Saudi Arabia consequently had no role in forming any of the governments under Michel Aoun’s presidency, including the most recent cabinet formed by current Prime Minister Najib Mikati, after Saad Hariri failed to form a government more than 7 months after his assignment. Hariri resigned from the government in response to the demands of the demonstrators, as he stated several times. These demands put conditions on the formation of any future government, a matter that was rejected by the president and the rest of the sectarian political parties that Hariri wanted to exclude from any future government. Saudi Arabia has also expressed its dissatisfaction with the Mikati government by ignoring its communication attempts. The Saudi attitude to the crisis should be read in this context, with Kordahi’s statements simply an excuse to air dissatisfaction. This was confirmed by Saudi Foreign Minister Prince Faisal bin Farhan who said that the issue was far greater than Kordahi’s statements in a television interview. That is, the core of the issue is Hezbollah and Iran’s continued dominance of the Lebanese political system.
Conflict between Hezbollah and the Lebanese Forces
To understand the recent Saudi measures, it is important to take into account last month’s hostilities in Lebanon, exacerbated by the ongoing investigations into the explosion of the Beirut port explosion and which threatened to erupt into a political crisis and armed confrontations. The Shi’i alliance of the Amal Movement and Hezbollah insist on obstructing the investigation into the port explosion and demand the dismissal of Judge Tarek Bitar, who is responsible for the inquiry, while the leader of the Lebanese Forces Party, Samir Geagea, seeks to present himself as a defender of victims' rights and the continued investigation to identify those responsible. Geagea is one of the most prominent opponents of Hezbollah in Lebanon, agreeing with Saudi Arabia on the need to take a stand against it and to confront the growing Iranian influence in Lebanon. Because of this position, Geagea became Saudi Arabia's closest ally in Lebanon, replacing the Future Movement, which is led by Hariri.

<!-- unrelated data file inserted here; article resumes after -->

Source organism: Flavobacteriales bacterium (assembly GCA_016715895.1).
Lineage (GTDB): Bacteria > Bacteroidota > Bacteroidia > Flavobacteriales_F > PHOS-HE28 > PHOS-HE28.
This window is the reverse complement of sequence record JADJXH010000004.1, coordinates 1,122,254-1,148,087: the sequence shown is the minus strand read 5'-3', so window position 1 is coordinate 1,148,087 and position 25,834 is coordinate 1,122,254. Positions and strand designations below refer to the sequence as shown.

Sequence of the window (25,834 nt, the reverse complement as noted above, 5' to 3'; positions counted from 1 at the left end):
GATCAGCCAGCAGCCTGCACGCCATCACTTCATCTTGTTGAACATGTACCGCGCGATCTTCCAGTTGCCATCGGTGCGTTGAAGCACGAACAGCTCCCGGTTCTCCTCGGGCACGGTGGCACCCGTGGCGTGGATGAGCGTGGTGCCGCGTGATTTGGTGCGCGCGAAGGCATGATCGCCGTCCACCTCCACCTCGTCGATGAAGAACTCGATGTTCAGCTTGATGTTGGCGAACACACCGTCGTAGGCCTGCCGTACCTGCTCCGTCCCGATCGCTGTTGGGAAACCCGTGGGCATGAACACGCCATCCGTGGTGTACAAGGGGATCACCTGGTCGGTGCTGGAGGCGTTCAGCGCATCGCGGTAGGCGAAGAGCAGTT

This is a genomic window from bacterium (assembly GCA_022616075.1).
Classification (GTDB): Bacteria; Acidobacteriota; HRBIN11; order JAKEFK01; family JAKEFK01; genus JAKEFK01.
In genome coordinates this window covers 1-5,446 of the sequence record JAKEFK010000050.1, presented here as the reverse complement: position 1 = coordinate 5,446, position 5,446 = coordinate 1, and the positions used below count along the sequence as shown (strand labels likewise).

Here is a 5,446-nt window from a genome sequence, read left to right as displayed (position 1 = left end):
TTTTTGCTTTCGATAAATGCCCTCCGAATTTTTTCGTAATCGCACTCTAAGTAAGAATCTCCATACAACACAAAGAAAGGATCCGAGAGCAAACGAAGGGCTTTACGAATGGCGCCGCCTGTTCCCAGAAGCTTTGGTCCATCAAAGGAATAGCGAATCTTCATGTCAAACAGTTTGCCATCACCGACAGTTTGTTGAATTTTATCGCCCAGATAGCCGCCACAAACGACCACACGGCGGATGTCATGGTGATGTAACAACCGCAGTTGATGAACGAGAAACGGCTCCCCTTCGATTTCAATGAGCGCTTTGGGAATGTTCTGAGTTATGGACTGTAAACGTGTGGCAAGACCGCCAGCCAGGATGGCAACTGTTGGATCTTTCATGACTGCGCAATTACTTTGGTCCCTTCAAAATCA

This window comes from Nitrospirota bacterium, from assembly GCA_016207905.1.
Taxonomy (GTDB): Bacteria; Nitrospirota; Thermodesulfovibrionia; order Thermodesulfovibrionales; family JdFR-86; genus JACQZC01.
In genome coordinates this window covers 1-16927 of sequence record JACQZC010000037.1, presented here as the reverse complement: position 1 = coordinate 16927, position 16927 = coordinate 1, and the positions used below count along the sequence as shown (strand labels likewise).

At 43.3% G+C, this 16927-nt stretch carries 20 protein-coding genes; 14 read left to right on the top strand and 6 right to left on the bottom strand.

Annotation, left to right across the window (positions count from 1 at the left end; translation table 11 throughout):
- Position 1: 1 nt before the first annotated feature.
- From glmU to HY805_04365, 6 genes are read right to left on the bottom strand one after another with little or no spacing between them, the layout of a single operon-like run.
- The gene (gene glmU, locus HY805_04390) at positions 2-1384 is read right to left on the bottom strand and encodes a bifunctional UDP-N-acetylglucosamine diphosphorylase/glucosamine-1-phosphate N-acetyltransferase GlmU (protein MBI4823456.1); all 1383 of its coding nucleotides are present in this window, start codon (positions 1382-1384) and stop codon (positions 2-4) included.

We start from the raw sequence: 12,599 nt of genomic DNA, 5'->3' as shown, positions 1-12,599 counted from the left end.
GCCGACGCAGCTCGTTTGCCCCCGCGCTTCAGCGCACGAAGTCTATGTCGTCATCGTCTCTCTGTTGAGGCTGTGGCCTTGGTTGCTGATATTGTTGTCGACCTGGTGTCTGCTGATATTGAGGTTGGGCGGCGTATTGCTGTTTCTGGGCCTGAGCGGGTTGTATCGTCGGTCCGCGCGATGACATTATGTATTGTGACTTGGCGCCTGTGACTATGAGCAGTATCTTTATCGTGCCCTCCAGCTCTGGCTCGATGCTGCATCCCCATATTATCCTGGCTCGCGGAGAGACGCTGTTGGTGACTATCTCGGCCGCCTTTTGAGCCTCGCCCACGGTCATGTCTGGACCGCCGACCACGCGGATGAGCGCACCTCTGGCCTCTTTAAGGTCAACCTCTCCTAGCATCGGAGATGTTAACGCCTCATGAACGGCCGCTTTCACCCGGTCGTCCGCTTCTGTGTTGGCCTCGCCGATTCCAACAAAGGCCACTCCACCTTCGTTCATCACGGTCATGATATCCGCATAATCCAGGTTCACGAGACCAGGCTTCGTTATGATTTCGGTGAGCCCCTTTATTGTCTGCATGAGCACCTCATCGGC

The rivalry between the Iranian-backed Hezbollah and the Saudi-backed Lebanese Forces party recently manifested itself in the Tayouneh incidents, which killed seven people and wounded more than thirty. The violence occurred following a sit-in called by Hezbollah and its allies in the Amal and Marada movements in front of the Palace of Justice to demand Tarek Bitar be removed from the investigation into the Beirut port explosion. The two sides pinned the responsibility for the confrontations on each other. Hezbollah denounced what happened, blaming the Lebanese forces, especially its leader, Samir Geagea, for the “Tayouneh massacre” and attempts to push the country towards a new civil war, while the latter said this was a “false accusation,” and stated that the events came as a result of “the shipment that Hassan Nasrallah started four months ago.” But most importantly, the demonstrations heading to the Justice Palace were armed.
In a television interview addressing the crisis with Lebanon, the Saudi foreign minister implicitly mentioned Hezbollah’s position on Judge Bitar and the investigations of the port explosion. He referred to “Hezbollah’s control” over state institutions, most recently the unprecedented penetration of the judiciary through rulings issued by the military court, summoning Geagea for investigation in the events of Tayouneh. Furthermore, they had already removed Fadi Sawan from the investigation into the Beirut port explosion and have since attempted to do the same to Tarek Bitar. Hezbollah leader Hassan Nasrallah declared that “justice cannot be achieved through his hands,” and mobilized a demonstration calling for his dismissal.
The confrontations that took place during the demonstration brought to mind images of the Lebanese civil war and led to the disruption of government activity, highlighting Hezbollah's control of the executive and legislative authorities and the judiciary. Saudi Arabia has expressed dissatisfaction with this arrangement on many occasions. In April 2021, the Kingdom took a decision to stop all Lebanese fruit and vegetable imports following an increase in attempts to smuggle drugs using agricultural imports. Saudi media accused Hezbollah of being behind these attempts, through its control over various Lebanese state agencies. It also accuses the Hezbollah of helping the Houthis in Yemen by providing expertise and advice in the field of weapons manufacture and development, and in combat tactics. This has allowed the Houthis to make significant progress, recently on the Marib front, and to continue targeting the kingdom with drones.